December 12, 2017
Jennifer Tuttle, Ph.D., Dorothy M. Healy Professor of Literature and Health and professor of English, recently presented material from her book-in-process at a symposium in Tokyo, Japan, which was held November 24-25. The event, called "Pacific Gateways," was an international travel writing symposium on English literature and the Pacific Ocean, 1760-1915, hosted by the English Department at the University of Tokyo and convened at the Ito International Conference Center. The program of this highly selective symposium featured scholars from around the world; event participants hailed from such diverse locales as Australia, Bali, China, Hong Kong, Italy, Japan, New Zealand, Singapore and Taiwan; Tuttle was the sole U.S. presenter.
Tuttle's presentation, on Anglo-Chinese writer Edith Eaton, is based on her book project with the working title “Unsettling the US Imperial Pacific: American Nervousness in California Women’s Writing, 1848-1915.” The presentation argued that Eaton exploited a fundamental tension surrounding the West’s imperial expansion into the Pacific world: the very period in which California’s port cities became newly accessible portals for the United States’ longstanding imperial and trade ambitions in the Pacific was also the era of the Chinese Exclusion Act, with an elaborate surveillance infrastructure barring entry by Chinese immigrants and casting those of Chinese ancestry as pathological and sickening to the U.S. body politic. In response, Eaton invoked nervousness, a medical concept in widespread popular use in the late nineteenth century, to undermine the Exclusion Act’s technologies of surveillance, medicalization and racialization, conjuring corporeal, ethnic and geographical gateways through her portrayals of Chinese California.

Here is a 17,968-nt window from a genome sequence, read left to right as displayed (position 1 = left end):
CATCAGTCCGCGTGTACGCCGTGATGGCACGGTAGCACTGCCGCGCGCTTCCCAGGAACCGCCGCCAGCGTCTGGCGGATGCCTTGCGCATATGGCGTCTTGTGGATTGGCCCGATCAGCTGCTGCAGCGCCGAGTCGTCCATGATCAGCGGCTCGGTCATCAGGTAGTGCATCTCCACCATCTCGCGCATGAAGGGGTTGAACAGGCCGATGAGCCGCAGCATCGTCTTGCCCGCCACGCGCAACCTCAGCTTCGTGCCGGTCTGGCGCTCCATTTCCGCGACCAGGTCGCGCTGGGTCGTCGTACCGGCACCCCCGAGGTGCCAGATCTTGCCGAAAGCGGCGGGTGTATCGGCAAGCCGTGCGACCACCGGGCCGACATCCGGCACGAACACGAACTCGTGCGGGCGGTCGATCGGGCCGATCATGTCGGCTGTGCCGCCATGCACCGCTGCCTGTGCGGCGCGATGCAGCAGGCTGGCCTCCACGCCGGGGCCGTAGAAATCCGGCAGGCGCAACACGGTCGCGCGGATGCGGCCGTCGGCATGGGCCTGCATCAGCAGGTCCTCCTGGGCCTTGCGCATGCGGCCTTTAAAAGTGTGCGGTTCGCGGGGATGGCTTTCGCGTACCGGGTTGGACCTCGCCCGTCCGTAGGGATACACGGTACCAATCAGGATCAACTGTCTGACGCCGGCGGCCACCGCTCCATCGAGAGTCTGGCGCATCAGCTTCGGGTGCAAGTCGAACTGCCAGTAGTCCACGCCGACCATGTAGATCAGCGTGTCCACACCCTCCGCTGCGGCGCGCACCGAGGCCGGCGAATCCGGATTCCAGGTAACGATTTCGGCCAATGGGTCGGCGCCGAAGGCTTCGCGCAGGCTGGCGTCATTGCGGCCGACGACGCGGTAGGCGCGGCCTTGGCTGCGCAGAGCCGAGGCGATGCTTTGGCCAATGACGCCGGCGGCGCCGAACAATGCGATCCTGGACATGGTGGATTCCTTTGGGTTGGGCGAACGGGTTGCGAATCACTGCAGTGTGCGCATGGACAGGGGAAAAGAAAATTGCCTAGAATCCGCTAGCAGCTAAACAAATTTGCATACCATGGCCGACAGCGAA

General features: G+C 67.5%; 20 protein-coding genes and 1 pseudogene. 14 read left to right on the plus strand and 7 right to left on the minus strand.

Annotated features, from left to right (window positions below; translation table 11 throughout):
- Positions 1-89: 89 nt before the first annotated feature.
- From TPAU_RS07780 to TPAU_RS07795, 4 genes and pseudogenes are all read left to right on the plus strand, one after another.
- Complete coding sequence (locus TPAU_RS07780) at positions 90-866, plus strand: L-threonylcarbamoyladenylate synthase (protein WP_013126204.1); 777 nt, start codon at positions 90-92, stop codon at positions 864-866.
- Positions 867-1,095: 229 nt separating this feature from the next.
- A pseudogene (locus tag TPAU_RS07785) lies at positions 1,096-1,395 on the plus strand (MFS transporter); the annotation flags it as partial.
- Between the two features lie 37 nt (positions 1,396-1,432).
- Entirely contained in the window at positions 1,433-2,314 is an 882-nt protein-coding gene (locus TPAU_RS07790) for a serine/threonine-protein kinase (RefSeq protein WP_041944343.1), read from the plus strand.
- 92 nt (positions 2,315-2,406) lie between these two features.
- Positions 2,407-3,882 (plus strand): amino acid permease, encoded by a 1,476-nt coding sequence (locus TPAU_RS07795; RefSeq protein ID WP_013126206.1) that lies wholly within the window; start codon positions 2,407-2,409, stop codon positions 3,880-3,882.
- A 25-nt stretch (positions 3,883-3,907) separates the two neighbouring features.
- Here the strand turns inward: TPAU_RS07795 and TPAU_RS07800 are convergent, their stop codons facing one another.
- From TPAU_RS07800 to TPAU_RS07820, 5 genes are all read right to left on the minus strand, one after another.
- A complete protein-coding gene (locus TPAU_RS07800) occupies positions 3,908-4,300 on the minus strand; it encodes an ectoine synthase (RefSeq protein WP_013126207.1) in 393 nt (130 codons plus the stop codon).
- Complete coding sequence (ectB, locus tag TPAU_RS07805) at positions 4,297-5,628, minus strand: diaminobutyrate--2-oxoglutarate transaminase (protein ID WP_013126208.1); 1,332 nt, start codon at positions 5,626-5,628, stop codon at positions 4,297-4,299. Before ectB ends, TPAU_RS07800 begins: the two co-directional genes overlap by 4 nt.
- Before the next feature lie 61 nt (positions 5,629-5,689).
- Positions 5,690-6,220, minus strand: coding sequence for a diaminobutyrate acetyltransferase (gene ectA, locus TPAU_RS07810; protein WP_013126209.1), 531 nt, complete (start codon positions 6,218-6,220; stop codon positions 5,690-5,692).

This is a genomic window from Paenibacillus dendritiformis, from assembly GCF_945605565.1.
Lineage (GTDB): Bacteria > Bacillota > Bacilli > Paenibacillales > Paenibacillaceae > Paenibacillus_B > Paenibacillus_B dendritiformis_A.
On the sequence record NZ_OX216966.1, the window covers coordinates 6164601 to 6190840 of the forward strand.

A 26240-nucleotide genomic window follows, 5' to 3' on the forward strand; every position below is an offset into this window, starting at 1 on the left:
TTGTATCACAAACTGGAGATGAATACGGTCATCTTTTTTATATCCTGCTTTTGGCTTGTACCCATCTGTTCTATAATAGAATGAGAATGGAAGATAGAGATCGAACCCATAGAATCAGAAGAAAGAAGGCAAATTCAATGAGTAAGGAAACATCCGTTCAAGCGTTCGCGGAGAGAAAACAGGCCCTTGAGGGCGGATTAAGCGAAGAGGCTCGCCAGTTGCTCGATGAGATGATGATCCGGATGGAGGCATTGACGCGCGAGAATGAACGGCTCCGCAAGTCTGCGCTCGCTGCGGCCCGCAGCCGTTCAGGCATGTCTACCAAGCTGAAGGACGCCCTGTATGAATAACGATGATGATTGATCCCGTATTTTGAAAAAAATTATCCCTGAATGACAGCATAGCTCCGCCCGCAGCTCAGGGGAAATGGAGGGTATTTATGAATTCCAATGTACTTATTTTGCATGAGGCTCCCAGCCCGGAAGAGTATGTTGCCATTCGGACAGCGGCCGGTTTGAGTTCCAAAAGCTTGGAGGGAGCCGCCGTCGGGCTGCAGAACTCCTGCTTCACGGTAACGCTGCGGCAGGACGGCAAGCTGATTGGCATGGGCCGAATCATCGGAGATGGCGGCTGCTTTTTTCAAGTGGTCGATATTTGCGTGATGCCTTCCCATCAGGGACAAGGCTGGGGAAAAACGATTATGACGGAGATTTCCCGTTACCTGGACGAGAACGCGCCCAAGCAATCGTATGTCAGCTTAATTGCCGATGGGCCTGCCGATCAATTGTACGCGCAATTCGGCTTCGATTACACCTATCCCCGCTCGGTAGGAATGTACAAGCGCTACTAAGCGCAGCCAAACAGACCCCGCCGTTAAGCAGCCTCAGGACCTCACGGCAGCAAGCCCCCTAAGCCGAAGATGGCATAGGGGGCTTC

The Pacific Gateways symposium was organized around the concept of “gateways” to the Pacific offered to English travelers and traders by the ports along its rim. These include the major centers of local commerce (Osaka, Hangzhou, Shanghai); long-established European colonies (Batavia, Macau); ports opened by imperial coercion in the nineteenth century (Hong Kong, Yokohama); and newer communities created by expanding colonial empires (San Francisco, Wellington, Vladivostok, Vancouver). The event explored British and American travel writing, journalism, fiction, poetry, and other literary production that engages with the vast expanse of the Pacific and its diverse Asian, Oceanic and North American cultures within historical contexts, including the rise of western trade, exploration, and imperialism in the Pacific region.
The ports explored in the symposium are significant, said symposium convener Laurence Williams, because they became hubs for the exchange not just of people and tradeable goods but also intellectual and imaginative developments. “They act as national and imperial nerve-centers, kernels of settlement, sites of intercultural interaction and even hot-beds of anti-imperial resistance,” he explained. “By bringing cultures together in highly local and specific ways, often in different relations of power, these sites generate hybrid languages and literary forms which, because of their position on the hubs of global circulation, become swiftly exported and adapted. In addition, they become important objects of artistic and literary representation in their own right, often tending to dominate the European history of representation of Asia.”
According to Williams, the concept of the “transatlantic” has become familiar in Anglo-American literary studies, but it is only in recent years that the counterbalancing notion of the “transpacific” has received sustained scholarly attention, driven in part by the growing global economic importance of the Asia-Pacific region. He said that the symposium considered how the Pacific gateways shape the development of a “transpacific consciousness” in Anglophone literature, whose modes of exchange and patterns of thought can still be seen in modern-day attitudes to the region. “The event aimed to advance scholarly and historical understanding by replacing older models of ‘East’ meeting ‘West’ with a more polyglot and cross-cultural history of Anglophone literature in the Pacific,” he said.
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